With Mortgage Paid, More Money Available for Upkeep, Promotion of Capitol in Wheeling
WHEELING — Completing payment of the Capitol Theatre’s $1.9 million mortgage now frees up more money for the facility’s upkeep and for promoting the local area as a travel destination.
The Wheeling-Ohio County Convention and Visitors Bureau, which owns the theater, paid off the 10-year mortgage, on schedule, in June. To celebrate that achievement, a symbolic “mortgage burning” ceremony was held Wednesday outside the Capitol.
Finishing the $22,555 monthly payments “gives us a little more breathing room to do the things we need to do,” said Frank O’Brien, CVB executive director. “There’s going to be some needs, smaller projects, that the theater can accomplish now that money is available.”
Needs of the 91-year-old theater are ongoing, but O’Brien is confident that upkeep “won’t require that much of a financial obligation every single month.”
Next on tap at the Capitol is the installation of a new fly system, which is the equipment used to lower or raise backdrops or sets on stage. The project, costing $275,000, is going to start soon and is expected to take about a year to complete, he said.
“That fly system is original to the building. It basically doesn’t meet today’s needs,” he said.
Since purchasing the then-closed theater in September 2009, the CVB has spent nearly $4.5 million from its revenue sources and grant funds to preserve and restore the downtown facility. Calling the Capitol “a historic icon,” he said, “It will always be part of the community now.”
The CVB has an operating agreement with the Greater Wheeling Sports and Entertainment Authority to manage the theater. The authority also runs the city-owned WesBanco Arena.
Having a variety of programming is paramount to the success of the theater, which the CVB regards as an economic driver for the area. “We want it to be sustainable, not a burden on the community or the CVB,” he said.
Currently, the Capitol operates as a rental venue, but O’Brien would like the theater to venture into offering some events on its own.
At present, outside promoters pay rent for use of the theater and are responsible for the cost of production, hiring stagehands and security personnel, and all marketing costs. In turn, the Capitol receives a rental fee and revenue from food and beverages sold at events.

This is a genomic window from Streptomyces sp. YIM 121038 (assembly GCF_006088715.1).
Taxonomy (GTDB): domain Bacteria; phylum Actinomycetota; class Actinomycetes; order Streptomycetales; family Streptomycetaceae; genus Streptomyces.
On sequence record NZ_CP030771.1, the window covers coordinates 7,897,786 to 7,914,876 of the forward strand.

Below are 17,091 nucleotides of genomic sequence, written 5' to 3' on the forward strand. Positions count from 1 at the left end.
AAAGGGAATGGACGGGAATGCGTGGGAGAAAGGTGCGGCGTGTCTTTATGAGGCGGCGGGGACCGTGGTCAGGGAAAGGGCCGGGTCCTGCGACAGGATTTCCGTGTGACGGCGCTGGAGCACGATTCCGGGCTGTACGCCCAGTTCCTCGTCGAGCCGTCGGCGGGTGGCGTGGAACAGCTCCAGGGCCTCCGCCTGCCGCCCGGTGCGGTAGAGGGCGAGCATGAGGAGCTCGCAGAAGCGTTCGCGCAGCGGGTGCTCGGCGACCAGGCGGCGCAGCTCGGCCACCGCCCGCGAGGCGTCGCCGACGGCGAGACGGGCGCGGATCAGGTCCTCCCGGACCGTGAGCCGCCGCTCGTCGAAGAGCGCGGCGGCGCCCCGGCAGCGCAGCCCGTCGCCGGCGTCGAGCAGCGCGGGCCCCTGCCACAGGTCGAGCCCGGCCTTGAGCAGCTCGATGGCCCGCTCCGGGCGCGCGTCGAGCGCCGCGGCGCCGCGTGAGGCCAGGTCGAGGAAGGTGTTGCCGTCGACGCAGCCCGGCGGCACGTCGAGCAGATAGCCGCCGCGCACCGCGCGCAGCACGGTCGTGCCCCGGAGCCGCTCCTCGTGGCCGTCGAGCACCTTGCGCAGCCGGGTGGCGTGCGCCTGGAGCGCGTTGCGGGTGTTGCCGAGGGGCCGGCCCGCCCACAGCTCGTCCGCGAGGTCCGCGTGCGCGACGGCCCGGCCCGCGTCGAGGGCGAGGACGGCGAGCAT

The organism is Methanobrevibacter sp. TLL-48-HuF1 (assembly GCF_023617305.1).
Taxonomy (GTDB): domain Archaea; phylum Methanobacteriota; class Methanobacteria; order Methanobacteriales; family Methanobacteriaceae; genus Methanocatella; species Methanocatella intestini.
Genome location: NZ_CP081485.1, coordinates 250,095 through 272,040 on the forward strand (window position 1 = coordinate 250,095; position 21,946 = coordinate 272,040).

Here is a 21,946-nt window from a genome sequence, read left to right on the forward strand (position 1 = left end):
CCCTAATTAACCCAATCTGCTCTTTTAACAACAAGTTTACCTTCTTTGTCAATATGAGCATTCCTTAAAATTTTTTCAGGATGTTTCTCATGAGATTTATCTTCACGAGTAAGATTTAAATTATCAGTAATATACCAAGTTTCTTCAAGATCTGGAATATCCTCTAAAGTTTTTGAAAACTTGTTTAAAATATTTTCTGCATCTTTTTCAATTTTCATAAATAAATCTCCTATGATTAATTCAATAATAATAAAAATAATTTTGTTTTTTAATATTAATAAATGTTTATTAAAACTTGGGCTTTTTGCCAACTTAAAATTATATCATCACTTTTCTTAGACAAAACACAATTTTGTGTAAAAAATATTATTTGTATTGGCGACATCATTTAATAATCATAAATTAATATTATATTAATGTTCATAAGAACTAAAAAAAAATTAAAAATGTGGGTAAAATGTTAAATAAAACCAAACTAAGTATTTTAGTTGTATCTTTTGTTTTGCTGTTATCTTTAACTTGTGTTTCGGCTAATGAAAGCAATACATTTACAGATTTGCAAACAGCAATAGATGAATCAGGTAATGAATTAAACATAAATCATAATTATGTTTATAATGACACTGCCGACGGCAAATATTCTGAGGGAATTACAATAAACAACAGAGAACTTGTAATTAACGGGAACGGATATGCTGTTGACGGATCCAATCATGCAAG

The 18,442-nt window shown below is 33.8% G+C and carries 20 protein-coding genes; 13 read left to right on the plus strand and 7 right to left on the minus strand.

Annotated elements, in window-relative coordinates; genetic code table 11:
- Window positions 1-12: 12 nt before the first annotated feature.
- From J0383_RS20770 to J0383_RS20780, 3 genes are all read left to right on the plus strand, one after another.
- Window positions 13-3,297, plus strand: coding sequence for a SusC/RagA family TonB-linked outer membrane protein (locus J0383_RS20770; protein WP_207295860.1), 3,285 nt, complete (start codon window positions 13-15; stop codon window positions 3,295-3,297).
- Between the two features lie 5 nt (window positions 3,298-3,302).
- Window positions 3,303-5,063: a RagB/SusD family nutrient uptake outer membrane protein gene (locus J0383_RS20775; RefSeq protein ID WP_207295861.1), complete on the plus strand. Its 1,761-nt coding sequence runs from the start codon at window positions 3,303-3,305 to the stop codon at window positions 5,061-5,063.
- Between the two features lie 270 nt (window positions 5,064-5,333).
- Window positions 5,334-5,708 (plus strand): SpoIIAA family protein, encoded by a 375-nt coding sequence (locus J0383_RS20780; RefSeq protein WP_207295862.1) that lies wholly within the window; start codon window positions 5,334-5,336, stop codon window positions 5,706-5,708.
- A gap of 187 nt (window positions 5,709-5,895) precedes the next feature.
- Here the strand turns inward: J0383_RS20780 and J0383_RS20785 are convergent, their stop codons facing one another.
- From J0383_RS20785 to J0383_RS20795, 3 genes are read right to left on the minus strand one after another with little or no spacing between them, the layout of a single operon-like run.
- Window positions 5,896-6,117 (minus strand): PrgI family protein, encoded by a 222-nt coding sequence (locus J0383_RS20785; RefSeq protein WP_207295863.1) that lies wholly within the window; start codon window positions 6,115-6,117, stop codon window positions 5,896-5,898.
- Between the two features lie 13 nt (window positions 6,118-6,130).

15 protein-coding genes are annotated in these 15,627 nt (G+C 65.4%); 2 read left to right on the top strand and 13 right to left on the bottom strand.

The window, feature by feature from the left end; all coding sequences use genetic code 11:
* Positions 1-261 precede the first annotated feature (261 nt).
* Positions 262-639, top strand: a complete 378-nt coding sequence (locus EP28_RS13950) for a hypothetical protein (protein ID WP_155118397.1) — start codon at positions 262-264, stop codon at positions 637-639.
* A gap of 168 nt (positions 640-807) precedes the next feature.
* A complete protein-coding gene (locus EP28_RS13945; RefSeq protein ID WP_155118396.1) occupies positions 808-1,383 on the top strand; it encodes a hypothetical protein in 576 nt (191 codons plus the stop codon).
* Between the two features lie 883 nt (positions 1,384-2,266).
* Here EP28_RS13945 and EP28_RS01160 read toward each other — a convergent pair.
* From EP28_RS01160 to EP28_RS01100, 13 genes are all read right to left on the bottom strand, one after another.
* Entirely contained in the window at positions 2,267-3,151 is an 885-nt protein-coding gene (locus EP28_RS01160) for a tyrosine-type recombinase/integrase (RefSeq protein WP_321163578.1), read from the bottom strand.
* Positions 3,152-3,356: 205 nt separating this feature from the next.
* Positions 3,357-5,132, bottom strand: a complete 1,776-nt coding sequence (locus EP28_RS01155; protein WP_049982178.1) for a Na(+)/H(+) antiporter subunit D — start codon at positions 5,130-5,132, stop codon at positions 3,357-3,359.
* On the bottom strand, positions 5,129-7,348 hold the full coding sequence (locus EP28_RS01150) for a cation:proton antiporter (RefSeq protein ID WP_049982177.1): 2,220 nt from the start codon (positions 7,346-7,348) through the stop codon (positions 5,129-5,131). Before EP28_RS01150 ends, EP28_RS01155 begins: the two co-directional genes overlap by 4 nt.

“We have zero risk that way. We still get our money. It’s a potentially risky business,” he said.
However, O’Brien said, “Perhaps we could put some money into a risk pool and program the theater to some extent — add some shows that the theater is responsible for talent fees, production fees, marketing fees. If it’s hugely successful, the potential is to increase that risk fund … Hopefully, if we do it right, it could replenish itself based on whatever profit is made from that show.”
With the Capitol’s mortgage paid, the CVB will have more money to fulfill its primary mission to advertise and market attractions in Wheeling and Ohio County as destinations for visitors, he said. A large part of its marketing targets people in a 50-mile region outside Wheeling.
The organization also provides marketing support to various events, including First Friday, Centre Market’s concert series, fairs and festivals at Heritage Port.
The CVB isn’t a city or county agency but, under state law, it receives 50 percent of hotel-motel taxes collected by the taxing authorities.
Occupancy by oil and gas workers has fueled the local hotel-motel tax revenue over the past decade.
Because of an increase in transient and temporary workers streaming into the area for the oil and gas industry, O’Brien said the CVB’s hotel-motel tax revenue went up 100 percent in 2009, the year when the bureau bought the Capitol.
“We were able to continue to do what we were doing and absorb the debt service (for the Capitol’s mortgage) without changing much of anything, because of the oil and gas revenue,” he said. “From 2009 to 2014, we were all doing pretty well.”
With increased demand, hotels and motels charged higher room rates, which translated into higher room tax revenue. A 6 percent local hotel-motel tax and a 6 percent state tax are attached to each room rate.
However, when the selling price for oil dropped below $50 a barrel, pipeliners — and a substantial part of the hotel-motel tax revenue — left the area.
“From 2014 to 2016, it was a little tighter for the CVB,” he said.
In 2016, oil prices rose again and more oil and gas resources were found in the area.
“We’re still riding the wave of high occupancy rates because of oil and gas,” he said.
If a proposed cracker plant is built in Belmont County, it could bring thousands of construction workers, pipefitters, welders, infrastructure builders and designers to the area for up to five years. If some of the transient workers stay in hotels, “that’s a game changer, too,” he added.
“Maybe Wheeling and the Ohio Valley get lucky every 100 or 150 years,” O’Brien said, noting that the city had a century-long wave of prosperity after the National Road’s arrival in the early 1800s.
Now, he said, “With the second largest concentration of oil and gas in the world under us, it’s a game changer for us again, like it was 150 years ago.”